United States District Court, E.D. Arkansas, Pine Bluff Division
FRED L. WILLIAMS ADC #093355 PETITIONER
WENDY KELLEY, Director, Arkansas Department of Correction RESPONDENT
PROPOSED FINDINGS AND RECOMMENDATIONS
VOLPE UNITED STATES MAGISTRATE JUDGE.
following recommended disposition has been sent to United
States District Judge Billy Roy Wilson. Any party may serve
and file written objections to this recommendation.
Objections should be specific and should include the factual
or legal basis for the objection. If the objection is to a
factual finding, specifically identify that finding and the
evidence that supports your objection. An original and one
copy of your objections must be received in the office of the
United States District Court Clerk no later than fourteen
(14) days from the date of the findings and recommendations.
The copy will be furnished to the opposing party. Failure to
file timely objections may result in waiver of the right to
appeal questions of fact.
are objecting to the recommendation and also desire to submit
new, different, or additional evidence, and to have a hearing
for this purpose before the District Judge, you must, at the
same time that you file your written objections, include the
1. Why the record made before the Magistrate Judge is
2. Why the evidence proffered at the hearing (if such a
hearing is granted) was not offered at the hearing before the
3. The details of any testimony desired to be introduced at
the new hearing in the form of an offer of proof, and a copy,
or the original, of any documentary or other non-testimonial
evidence desired to be introduced at the new hearing.
this submission, the District Judge will determine the
necessity for an additional evidentiary hearing. Mail your
objections and “Statement of Necessity” to:
Clerk, United States District Court Eastern District of
Arkansas 600 West Capitol Avenue, Suite A149 Little Rock, AR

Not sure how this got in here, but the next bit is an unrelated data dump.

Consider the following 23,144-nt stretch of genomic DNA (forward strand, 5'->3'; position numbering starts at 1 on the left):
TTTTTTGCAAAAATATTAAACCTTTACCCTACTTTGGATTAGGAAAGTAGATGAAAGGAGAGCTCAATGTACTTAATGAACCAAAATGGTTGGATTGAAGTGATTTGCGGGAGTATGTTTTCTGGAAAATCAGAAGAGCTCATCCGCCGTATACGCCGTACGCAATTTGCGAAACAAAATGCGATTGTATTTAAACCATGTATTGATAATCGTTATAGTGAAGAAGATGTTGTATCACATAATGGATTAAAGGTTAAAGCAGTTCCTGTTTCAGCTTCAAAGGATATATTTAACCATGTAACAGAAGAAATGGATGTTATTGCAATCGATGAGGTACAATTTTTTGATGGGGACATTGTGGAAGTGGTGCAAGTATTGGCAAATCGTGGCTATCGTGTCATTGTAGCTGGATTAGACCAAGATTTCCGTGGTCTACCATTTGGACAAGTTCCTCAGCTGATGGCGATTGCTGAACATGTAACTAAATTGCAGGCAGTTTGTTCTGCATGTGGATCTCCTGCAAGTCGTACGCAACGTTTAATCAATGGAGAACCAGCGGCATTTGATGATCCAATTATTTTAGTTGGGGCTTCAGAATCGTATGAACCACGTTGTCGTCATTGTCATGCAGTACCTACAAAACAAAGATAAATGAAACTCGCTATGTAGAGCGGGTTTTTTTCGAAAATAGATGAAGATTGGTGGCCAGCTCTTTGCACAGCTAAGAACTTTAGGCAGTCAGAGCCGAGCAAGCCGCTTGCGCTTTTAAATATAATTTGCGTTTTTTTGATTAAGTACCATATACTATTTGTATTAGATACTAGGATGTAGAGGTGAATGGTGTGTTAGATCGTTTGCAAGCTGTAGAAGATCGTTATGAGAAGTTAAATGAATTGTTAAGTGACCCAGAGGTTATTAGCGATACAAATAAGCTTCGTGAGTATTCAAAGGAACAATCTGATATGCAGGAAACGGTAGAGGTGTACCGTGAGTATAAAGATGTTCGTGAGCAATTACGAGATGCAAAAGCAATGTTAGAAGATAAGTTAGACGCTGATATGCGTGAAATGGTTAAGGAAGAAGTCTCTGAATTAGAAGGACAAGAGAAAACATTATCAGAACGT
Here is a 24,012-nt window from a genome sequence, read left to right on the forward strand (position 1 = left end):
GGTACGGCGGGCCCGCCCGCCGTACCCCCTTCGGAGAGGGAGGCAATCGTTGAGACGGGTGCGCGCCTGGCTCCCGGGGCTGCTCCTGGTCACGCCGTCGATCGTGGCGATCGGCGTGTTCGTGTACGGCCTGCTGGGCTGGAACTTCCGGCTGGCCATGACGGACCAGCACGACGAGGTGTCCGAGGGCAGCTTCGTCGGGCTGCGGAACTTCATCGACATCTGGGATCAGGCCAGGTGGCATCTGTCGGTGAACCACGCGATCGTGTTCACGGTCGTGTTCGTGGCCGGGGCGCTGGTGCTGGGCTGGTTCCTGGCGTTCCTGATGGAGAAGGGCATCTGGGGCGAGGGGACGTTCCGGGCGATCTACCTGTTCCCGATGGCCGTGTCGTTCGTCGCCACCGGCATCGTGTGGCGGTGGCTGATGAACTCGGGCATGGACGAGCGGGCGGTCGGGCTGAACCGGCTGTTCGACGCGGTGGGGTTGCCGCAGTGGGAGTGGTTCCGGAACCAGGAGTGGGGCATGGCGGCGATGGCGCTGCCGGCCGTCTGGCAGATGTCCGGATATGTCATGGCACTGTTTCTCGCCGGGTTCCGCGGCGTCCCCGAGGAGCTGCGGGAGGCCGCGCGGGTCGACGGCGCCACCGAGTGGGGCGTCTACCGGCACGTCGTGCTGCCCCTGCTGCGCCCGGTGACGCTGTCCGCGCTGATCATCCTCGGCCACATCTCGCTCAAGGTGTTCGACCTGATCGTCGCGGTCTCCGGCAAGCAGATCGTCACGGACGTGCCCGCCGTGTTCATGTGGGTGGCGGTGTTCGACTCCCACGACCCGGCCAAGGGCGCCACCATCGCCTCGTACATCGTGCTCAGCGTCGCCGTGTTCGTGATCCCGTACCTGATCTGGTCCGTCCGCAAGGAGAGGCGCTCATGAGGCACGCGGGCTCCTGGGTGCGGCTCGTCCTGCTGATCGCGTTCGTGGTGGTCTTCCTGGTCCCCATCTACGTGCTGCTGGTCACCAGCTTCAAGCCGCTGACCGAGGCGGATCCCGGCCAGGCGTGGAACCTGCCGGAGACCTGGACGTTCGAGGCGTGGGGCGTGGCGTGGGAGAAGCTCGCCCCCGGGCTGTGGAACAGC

Fred L. Williams, an inmate at the East Arkansas Regional
Unit of the Arkansas Department of Correction
(“ADC”), filed a Petition for Writ of Habeas
Corpus pursuant to 28 U.S.C. § 2254. (Doc. No. 2.)
Pending before the Court is Respondent Wendy Kelley's
Motion to Dismiss for failure to exhaust state court
remedies. (Doc. Nos. 12-13.) Mr. Williams has responded (Doc.
No. 14), and this matter is now ripe for a decision. After
careful review, and for the following reasons, I find the
Motion to Dismiss should be GRANTED. Mr. Williams's
habeas petition should be dismissed without prejudice.
RULE 4 AND RULE 12(b)(6) STANDARDS
of the Rules Governing Section 2254 Cases in the United
States District Courts mandates dismissal of a habeas
petition “[i]f it plainly appears from the petition and
any attached exhibits that the petitioner is not entitled to
relief in the district court.” Rule 12(b)(6) of the
Federal Rules of Civil Procedure authorizes a court to
dismiss a claim on the basis of a dispositive issue of law.
Neitzke v. Williams, 490 U.S. 319, 326 (1989). If,
as a matter of law, “it is clear that no relief could
be granted under any set of facts that could be proved
consistent with the allegations, ” a claim must be
dismissed, without regard to whether it is based on an
outlandish legal theory or on a close but ultimately
unavailing one. Id. at 327 (quoting Hishon v.
King & Spalding, 467 U.S. 69, 73 (1984)); see
also O'Neal v. State Farm Fire & Cas. Co., 630
F.3d 1075, 1077 (8th Cir. 2011). In addition to the
complaint, the court may consider matters of public record,
orders, items appearing in the record of the case, and
exhibits attached to the complaint. See Porous Media
Corp. v. Pall Corp., 186 F.3d 1077, 1079 (8th Cir.